Video Friday is your weekly selection of awesome robotics videos, collected by your Automaton bloggers. We’ll also be posting a weekly calendar of upcoming robotics events for the next few months; here’s what we have so far (send us your events!):
US National Robotics Week – April 7-17, 2018 – United States
Xconomy Robo Madness – April 12, 2018 – Bedford, Mass., USA
NASA Swarmathon – April 17-19, 2018 – Kennedy Space Center, Fla., USA
RoboSoft 2018 – April 24-28, 2018 – Livorno, Italy
ICARSC 2018 – April 25-27, 2018 – Torres Vedras, Portugal
NASA Robotic Mining Competition – May 14-18, 2018 – Kennedy Space Center, Fla., USA
ICRA 2018 – May 21-25, 2018 – Brisbane, Australia
Let us know if you have suggestions for next week, and enjoy today’s videos.
Agility Robotics had a good week. And here’s one of their Cassies on a playdate with a four-legged friend. Aww.
Cassie had a meet-and-greet with a four-legged friend during one of our visits to Playground.
[ Agility Robotics ]
Aerones is a company that makes drones. Big drones. Really big drones.
In case you can’t tell how big that drone is, here it is lifting a person out of a boat:
It’s the beginning of the end for humans.
And the end of the beginning for robots.
[ Kinova ]
Come Spring 2018, Sandia National Laboratories hosts the Western National Robot Rodeo and Capability Exercise (WNRR & CAPEX) at its Robotic Vehicle Range in Albuquerque, New Mexico. Bomb squads from across the country gather to fire up their robots and sharpen their bomb-neutralizing skills, competing in this tough, multi-faceted training event. WNRR training scenarios mimic the dangerous situations occurring every day in the real world which helps prepare these dedicated specialists for when it all goes down on their watch.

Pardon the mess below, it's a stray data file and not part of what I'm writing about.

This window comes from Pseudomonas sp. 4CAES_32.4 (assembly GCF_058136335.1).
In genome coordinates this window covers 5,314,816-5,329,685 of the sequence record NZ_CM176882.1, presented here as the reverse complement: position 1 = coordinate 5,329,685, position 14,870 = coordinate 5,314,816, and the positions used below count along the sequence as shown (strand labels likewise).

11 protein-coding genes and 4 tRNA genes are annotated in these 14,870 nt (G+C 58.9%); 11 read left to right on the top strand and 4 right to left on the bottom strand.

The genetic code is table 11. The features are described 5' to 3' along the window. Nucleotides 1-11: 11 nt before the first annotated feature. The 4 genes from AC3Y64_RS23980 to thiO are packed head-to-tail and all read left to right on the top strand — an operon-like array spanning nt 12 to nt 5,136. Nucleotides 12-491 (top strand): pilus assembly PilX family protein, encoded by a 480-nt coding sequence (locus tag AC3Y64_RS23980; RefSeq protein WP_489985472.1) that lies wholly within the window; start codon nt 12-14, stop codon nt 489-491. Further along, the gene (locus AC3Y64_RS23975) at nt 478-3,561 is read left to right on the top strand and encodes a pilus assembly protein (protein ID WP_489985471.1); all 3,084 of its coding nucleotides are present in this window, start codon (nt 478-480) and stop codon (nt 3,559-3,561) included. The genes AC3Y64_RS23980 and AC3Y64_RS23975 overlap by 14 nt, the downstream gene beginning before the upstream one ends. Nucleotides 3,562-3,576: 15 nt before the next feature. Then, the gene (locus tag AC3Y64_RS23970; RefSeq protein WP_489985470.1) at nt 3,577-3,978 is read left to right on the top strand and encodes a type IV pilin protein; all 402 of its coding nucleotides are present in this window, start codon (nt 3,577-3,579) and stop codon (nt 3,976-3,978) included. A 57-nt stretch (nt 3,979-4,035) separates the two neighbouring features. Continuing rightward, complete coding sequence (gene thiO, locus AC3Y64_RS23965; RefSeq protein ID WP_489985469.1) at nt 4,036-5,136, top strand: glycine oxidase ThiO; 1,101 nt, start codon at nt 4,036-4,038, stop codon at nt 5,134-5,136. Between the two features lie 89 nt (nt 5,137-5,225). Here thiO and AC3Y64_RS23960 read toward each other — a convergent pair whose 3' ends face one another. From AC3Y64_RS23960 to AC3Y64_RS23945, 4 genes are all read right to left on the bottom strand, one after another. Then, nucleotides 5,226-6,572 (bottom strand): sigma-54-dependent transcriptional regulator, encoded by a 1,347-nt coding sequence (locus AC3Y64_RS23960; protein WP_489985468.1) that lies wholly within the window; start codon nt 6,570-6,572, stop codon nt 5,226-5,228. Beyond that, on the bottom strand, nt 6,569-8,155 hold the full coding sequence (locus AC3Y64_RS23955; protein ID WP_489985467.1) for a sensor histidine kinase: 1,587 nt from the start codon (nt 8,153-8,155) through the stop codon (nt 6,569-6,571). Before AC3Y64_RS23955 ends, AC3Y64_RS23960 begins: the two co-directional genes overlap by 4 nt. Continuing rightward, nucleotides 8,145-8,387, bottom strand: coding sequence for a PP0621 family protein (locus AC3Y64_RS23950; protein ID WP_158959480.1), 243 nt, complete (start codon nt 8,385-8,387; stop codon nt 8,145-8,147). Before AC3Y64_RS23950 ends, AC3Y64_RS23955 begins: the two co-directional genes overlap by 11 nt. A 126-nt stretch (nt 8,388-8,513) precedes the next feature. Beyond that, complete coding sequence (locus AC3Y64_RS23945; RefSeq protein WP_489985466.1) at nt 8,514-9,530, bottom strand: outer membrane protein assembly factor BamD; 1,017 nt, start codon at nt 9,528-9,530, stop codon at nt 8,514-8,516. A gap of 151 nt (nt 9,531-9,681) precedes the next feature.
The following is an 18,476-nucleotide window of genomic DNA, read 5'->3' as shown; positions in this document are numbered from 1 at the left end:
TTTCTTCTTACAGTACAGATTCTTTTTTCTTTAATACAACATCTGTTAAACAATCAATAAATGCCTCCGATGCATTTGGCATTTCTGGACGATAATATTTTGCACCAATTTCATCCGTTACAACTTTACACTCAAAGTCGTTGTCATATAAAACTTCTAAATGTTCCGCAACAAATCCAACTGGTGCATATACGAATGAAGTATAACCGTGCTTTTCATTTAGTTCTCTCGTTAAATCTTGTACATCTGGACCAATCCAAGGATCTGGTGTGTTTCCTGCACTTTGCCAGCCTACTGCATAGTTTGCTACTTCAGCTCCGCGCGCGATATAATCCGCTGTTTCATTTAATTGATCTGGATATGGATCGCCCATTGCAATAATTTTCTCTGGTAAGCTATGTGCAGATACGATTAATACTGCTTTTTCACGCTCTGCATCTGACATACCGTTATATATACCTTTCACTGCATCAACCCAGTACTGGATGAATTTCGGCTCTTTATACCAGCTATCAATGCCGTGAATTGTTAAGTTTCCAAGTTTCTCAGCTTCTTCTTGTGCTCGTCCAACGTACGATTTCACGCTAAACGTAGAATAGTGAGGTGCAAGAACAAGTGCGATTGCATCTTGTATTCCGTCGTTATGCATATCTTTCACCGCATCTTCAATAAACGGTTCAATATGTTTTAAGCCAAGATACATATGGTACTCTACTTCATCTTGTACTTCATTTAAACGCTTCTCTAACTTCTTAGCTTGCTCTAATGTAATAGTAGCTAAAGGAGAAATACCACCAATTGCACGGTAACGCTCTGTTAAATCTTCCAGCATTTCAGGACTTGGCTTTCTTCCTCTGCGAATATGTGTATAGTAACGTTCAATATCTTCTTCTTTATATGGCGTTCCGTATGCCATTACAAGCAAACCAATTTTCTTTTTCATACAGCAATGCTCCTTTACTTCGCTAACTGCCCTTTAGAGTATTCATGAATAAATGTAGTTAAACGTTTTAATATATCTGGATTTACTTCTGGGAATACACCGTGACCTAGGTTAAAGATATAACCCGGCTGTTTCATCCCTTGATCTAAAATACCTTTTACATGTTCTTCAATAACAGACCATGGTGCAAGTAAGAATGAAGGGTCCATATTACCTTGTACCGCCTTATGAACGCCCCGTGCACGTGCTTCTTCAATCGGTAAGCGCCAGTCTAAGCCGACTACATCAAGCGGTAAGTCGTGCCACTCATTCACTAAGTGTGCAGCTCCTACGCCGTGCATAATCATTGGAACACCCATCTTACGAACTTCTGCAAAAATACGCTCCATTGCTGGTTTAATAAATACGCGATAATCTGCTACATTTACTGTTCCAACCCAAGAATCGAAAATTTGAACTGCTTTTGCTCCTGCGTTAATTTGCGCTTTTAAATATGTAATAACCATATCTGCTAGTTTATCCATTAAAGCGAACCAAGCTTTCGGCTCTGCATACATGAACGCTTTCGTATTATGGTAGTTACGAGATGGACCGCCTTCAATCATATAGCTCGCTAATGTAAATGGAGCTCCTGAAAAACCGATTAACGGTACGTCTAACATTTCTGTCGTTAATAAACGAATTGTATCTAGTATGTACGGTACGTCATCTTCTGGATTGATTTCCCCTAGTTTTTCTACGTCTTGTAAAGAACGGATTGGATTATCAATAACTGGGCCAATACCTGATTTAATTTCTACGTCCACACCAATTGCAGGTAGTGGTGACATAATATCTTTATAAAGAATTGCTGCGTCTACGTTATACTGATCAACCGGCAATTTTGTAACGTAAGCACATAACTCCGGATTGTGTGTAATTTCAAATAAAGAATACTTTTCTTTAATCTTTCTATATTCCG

[ Sandia ]
Researchers from ETH Zurich are using a new method for digital timber construction in a real project for the first time. The load-bearing timber modules, which are prefabricated by robots, will be assembled on the top two floors at the DFAB HOUSE construction site. The Spatial Timber Assemblies project combines architecture with robotics and craftsmanship.
[ ETH Zurich ]
Torc’s self-driving car,> with a safety driver who appears to be very alert, drives around Virginia in the snow:
The Torc self-driving car, Asimov, navigates the beautiful snow-covered town of Blacksburg, Virginia. We encounter snow plow trucks, pedestrians, and bicyclists on the road and safely maneuver through these complex traffic scenarios while navigating snow-covered roads. The snow sometimes reduces visibility or lane lines, but our system overcomes these obstacles to allow for a smooth drive in the winter weather.